The old Dell Inspiron 17R had a big screen, bright colours and didn't break the bank. This year's version seeks to build on that by offering the latest Intel Ivy Bridge processors for some hopefully powerful computing.
I went hands-on at a Dell showcase event with a model that packed an Intel Core i7 processor, although different configurations are available.
They're available now from the Dell online store.
The name may have given you a clue, but the 17R is a 17.3-inch machine. That should immediately suggest to you that this isn't going to be your portable travelling companion -- and you'd be absolutely right.
In order to house that big old screen, the body has to be both wide and deep. Exact dimensions weren't available, but the previous generation 17R was 418mm wide, so I expect the new model to be very similar. That means you'll probably struggle to cram it into a bag and at around 3.3kg, you're not going to want to carry it far either.
The 17R is best suited to staying at home, either sat on a desk or on your lap on the sofa while you juggle a brew in one hand and a cat in the other.
The interchangeable lids are still available on the new model, letting you change the colour scheme as your mood sees fit. Dell offers various solid colours -- such as the delightful hot pink I saw -- as well as a bunch of mad patterns that easily click into place. You pick one when you buy the 17R and you can buy more separately.
It's pretty handy being able to change the lids as it not only means you can replace it if it gets scratched and bumped (as my laptop certainly does) but also means that if you've got several people using the same machine (you and your kids, perhaps) each person can have their own skin to put on whenever they want. Whether you can be bothered swapping out the panel each time you pick it up is up to you, but it's a fun option.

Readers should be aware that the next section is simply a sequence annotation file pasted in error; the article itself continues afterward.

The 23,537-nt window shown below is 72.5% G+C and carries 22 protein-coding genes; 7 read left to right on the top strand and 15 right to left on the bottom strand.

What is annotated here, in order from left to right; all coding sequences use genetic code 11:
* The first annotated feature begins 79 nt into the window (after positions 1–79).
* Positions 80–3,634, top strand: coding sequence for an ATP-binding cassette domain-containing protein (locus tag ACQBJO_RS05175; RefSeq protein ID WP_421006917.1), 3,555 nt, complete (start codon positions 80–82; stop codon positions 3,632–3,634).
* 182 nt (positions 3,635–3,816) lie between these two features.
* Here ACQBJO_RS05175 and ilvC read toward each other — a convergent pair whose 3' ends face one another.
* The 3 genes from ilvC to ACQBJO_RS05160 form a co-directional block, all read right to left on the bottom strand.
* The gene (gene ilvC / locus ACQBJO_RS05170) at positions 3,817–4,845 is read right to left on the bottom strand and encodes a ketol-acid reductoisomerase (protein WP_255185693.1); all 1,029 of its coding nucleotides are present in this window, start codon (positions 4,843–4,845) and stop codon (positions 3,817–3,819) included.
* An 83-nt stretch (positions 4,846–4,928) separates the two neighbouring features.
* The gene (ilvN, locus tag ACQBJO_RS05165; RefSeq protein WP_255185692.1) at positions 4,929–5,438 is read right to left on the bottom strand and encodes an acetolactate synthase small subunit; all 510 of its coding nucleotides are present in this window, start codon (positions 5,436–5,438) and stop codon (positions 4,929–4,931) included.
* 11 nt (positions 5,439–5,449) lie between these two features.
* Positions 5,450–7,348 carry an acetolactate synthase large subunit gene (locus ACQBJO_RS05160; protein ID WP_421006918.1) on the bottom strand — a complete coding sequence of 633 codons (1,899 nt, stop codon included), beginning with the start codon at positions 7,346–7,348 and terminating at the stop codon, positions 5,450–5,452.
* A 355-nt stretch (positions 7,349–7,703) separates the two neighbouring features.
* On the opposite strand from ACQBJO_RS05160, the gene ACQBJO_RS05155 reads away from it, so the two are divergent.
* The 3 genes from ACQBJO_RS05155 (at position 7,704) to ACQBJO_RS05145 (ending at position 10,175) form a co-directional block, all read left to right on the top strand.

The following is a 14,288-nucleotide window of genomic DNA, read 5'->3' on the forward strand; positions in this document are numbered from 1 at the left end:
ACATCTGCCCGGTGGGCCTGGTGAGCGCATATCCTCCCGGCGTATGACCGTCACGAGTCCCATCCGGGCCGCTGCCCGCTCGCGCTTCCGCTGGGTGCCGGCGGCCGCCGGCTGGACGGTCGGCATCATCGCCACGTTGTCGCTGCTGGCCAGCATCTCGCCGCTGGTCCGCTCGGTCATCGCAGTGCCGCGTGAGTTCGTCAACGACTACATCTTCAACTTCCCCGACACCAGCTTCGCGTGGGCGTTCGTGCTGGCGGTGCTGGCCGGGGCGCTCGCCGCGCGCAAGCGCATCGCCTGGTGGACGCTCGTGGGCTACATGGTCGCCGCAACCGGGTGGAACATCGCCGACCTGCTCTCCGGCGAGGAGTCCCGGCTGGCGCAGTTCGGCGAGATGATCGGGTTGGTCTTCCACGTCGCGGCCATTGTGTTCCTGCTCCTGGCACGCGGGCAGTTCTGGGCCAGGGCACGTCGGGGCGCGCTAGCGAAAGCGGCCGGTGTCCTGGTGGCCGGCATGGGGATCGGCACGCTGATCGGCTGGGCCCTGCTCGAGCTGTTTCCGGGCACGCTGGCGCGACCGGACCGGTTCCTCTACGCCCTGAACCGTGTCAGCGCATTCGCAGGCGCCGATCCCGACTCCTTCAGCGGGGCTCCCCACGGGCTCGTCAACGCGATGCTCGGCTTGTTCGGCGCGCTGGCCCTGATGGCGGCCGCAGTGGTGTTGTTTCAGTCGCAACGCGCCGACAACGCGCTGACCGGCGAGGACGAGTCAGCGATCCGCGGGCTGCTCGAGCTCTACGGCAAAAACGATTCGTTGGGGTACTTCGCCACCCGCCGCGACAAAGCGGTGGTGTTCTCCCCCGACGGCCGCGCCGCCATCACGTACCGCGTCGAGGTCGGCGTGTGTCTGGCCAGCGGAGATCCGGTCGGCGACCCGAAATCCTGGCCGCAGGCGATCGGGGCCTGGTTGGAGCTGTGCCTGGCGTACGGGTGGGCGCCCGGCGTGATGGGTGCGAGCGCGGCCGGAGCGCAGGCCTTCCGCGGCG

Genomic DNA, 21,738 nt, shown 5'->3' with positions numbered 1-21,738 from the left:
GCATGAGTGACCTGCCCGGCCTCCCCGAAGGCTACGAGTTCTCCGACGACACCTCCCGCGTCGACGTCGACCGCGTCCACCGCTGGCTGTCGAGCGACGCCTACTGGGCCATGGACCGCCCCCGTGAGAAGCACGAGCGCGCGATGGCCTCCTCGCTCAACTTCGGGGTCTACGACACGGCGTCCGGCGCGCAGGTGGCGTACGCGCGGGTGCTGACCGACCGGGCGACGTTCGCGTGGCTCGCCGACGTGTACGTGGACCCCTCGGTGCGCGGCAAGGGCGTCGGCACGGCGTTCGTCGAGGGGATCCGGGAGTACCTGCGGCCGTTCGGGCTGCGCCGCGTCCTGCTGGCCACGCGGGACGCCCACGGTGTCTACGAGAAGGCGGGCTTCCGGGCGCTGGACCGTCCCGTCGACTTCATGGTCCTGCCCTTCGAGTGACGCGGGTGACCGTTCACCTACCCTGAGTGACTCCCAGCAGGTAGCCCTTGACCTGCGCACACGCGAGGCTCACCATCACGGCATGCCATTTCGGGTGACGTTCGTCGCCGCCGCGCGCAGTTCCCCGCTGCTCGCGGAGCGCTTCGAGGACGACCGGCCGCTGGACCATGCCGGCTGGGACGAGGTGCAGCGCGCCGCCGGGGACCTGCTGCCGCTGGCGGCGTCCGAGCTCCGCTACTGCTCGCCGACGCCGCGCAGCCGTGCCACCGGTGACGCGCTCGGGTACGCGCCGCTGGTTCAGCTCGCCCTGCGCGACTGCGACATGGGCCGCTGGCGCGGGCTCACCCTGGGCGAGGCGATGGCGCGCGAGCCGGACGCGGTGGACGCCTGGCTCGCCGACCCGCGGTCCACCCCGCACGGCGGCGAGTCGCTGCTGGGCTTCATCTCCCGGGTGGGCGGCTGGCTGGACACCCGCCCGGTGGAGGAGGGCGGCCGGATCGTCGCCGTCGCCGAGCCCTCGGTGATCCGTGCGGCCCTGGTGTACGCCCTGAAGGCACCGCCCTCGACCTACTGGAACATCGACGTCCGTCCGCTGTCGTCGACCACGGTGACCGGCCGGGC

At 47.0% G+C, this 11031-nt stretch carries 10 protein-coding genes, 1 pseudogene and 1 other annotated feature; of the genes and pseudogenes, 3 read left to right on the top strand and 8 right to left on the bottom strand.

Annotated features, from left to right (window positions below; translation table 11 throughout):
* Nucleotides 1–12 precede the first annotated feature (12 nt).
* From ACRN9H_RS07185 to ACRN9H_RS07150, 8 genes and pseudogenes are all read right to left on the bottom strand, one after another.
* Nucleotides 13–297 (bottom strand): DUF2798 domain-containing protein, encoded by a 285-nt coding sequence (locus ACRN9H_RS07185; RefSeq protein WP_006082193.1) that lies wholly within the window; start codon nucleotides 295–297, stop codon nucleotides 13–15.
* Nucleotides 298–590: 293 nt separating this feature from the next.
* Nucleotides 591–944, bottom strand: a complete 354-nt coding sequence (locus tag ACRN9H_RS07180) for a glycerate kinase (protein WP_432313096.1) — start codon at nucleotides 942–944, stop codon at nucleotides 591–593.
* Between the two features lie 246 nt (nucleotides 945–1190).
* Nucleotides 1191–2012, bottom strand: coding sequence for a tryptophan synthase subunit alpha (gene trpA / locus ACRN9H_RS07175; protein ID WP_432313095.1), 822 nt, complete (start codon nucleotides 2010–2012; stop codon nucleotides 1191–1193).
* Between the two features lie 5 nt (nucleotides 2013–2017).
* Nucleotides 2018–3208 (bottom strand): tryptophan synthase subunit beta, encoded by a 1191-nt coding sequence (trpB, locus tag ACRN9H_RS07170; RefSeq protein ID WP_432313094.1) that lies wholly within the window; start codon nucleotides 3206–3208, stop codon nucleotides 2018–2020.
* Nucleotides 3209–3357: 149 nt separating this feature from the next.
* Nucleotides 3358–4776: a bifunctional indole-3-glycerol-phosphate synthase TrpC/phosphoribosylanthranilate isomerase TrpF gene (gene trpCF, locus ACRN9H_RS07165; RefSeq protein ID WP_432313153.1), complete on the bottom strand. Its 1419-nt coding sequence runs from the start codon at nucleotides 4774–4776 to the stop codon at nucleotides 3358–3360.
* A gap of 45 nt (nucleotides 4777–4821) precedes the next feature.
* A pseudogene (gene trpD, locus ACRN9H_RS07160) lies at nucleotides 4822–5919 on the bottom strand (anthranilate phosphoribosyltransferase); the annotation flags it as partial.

Under the lid you'll find things get a little less colourful as the keyboard and surrounding wrist rest are coloured with varying shades of grey. The wrist rest itself has been given a brushed-metal look that adds a certain premium touch, although I don't think it really is metal -- Dell wasn't able to confirm either way at the time.
The keyboard uses rounded, black, isolated keys set into a black plastic tray. They're quite small but easy to press and I enjoyed a comfortable typing experience in my brief hands-on -- but I'll see how it really handles in the full review. The trackpad is fairly wide and has a slightly rough texture making it easy to slide your finger around on. The two separate buttons are big and easy to click, which makes sending your cursor flying around a web browser as comfortable as it can be without using a separate mouse.
There's not much in the way of design flair under the lid, so you might want to choose the brightest design for the outside to detract people's gaze from the inside. The varying shades of grey aren't exactly pretty, but they're at least functional and hopefully won't clash too much with your living room decor.